posted by gwen at 4:52pm
Friday, July 20, 2012

Dear JwJers,

As a longtime supporter of and believer in the work of Philadelphia Jobs with Justice, I'm excited to host and announce the date and location of this year's annual Philly Jobs with Justice Sustainer Soiree:

Saturday, September 8, 7 pm
The Drake (1512 Spruce Street, Philadelphia)

$50 suggested onetime donation / free for sustainers

We hold our sustainer soiree in celebration of individual sustaining sponsors, whose monthly giving helps allow Jobs with Justice to do the important work of organizing for economic justice. Join us for light fare, an open bar, and live music.

I'm a monthly sustainer for Jobs with Justice. Are you?

Join the monthly giving movement, and attend the soiree free!

In solidarity,
Gary Kapanowski

posted by gwen at 8:31pm
Thursday, May 31, 2012

Protest at the School Reform Commission, Philadelphia School District headquarters, 440 N. Broad St 4:00 pm.

  Join the Philadelphia School District's unions and community partners in the Philadelphia Coalition Advocating for Public Schools for a rally at School District Headquarters as the SRC votes on next year's budget.  Let's stop the SRC's bare-bones budget and five-year plan to close, charter, and privatize schools and to outsource jobs.  Please note that the rally will start at 4:00, 30 minutes earlier than originally planned.

posted by gwen at 12:50pm
Tuesday, May 22, 2012

Unionbusting at Target:

Store management prevented workers from wearing pro-union buttons, threatened union supporters with firing, and said the store would close if workers voted for a union. In fact, the Long Island store in question is currently closed for renovation, a closure that Target claims had been long-planned and isn't related to the union effort, but which is the first time a Target has closed for renovation in several years.

Daily Kos: Judge orders new union election at Target store, citing illegal intimidation

posted by gwen at 5:00pm
Tuesday, May 22, 2012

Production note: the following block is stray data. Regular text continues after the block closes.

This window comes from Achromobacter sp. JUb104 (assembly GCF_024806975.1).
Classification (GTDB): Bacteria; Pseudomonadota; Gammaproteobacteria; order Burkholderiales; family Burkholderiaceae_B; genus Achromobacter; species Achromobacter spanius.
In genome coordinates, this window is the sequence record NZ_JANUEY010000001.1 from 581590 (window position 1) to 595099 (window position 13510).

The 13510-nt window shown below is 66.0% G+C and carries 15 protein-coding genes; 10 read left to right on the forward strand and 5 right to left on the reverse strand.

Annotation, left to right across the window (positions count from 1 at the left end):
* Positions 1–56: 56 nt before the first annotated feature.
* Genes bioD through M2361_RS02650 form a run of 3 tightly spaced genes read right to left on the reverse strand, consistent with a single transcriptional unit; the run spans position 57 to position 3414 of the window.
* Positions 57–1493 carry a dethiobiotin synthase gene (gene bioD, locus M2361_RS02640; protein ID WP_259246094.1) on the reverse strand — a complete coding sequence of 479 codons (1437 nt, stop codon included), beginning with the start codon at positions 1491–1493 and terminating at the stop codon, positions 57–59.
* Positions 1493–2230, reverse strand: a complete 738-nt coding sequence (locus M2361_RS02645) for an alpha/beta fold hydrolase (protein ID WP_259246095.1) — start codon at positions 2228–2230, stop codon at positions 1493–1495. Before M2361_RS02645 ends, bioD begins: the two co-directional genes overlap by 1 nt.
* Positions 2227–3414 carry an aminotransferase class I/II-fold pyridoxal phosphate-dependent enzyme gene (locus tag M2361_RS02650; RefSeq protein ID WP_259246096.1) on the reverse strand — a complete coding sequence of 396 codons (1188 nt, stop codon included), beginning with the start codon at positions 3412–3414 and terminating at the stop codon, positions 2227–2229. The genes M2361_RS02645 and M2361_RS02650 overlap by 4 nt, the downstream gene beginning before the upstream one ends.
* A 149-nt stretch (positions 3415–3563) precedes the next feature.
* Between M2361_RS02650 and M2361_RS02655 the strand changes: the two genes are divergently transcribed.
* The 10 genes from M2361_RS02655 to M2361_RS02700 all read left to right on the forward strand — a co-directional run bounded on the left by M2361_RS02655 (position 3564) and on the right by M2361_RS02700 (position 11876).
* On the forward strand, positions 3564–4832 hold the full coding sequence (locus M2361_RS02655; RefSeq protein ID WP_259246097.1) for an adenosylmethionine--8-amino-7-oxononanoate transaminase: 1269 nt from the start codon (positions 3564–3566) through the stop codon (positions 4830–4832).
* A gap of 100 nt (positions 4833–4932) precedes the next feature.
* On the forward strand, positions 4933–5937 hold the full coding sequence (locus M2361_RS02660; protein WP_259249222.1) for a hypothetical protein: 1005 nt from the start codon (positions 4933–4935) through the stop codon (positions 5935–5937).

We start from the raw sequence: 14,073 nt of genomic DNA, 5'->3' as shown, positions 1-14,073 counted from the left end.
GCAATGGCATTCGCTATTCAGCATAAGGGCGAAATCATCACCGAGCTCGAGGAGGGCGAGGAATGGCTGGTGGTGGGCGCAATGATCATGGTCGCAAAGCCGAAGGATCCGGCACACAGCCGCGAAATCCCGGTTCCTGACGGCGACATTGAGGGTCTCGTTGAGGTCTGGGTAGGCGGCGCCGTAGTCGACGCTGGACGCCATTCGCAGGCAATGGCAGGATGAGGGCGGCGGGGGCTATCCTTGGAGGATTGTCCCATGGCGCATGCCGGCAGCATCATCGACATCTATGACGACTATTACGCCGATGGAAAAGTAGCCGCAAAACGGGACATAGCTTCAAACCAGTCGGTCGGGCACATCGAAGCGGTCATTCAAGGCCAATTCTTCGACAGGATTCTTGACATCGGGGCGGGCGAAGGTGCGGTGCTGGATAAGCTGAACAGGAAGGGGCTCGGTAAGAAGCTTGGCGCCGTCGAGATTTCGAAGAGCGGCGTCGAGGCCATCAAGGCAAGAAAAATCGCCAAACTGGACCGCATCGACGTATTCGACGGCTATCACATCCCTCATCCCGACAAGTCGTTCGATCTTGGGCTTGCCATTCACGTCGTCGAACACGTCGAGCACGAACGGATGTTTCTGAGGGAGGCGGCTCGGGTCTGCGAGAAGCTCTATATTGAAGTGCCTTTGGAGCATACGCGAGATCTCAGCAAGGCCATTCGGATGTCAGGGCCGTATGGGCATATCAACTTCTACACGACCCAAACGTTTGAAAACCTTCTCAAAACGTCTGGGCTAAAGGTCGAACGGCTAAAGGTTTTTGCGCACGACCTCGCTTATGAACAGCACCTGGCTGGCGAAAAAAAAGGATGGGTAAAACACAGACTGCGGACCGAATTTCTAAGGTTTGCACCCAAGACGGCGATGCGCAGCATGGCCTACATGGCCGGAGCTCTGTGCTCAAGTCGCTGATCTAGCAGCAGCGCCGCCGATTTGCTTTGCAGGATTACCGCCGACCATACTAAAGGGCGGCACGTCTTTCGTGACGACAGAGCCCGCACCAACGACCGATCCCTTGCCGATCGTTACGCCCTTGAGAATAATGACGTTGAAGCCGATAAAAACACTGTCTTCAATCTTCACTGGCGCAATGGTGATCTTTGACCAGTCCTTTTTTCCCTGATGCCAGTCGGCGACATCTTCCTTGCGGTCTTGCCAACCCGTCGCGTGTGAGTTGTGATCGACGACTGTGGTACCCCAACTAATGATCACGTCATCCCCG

Tomorrow night is our Solidarity Awards Reception, and I hope you'll join us then.

 In the meantime, however, I want to call on you to join us in putting our belief in solidarity into action around one of the most urgent crises our working communities face right now.

 Our schools are under attack. Under Tom Knudsen, the School District of Philadelphia is threatening to:

  • Close 64 public schools;
  • Force 40% of students into private charters;
  • Turn all our schools over to outside operators;
  • Lay off twenty-seven hundred education workers unionized by SEIU 32BJ.

We can't stand for this. We ask you to join us tonight at Bright Hope Baptist Church at 6:30 (12th and Cecil B. Moore Ave.) for an emergency education community meeting hosted by our allies at Action United. Chief Recovery Officer Tom Knudsen and Mayor Michael Nutter have both been invited.

Tomorrow, we stand with 32BJ members and working families, fighting for the jobs of 2,700 bus drivers, janitors, bus attendants, engineers, and maintenance workers. These critical education workers have already received layoff notices from the School District, and we will be rallying with them in solidarity starting at 11:30 a.m. tomorrow at MSB Plaza (15th & JFK), then joining them in marching at noon sharp.

 Let's stand up for our children.

 Let's stand in solidarity with the workers who serve our schools.

 Let's stand up for education.




posted by gwen at 5:00pm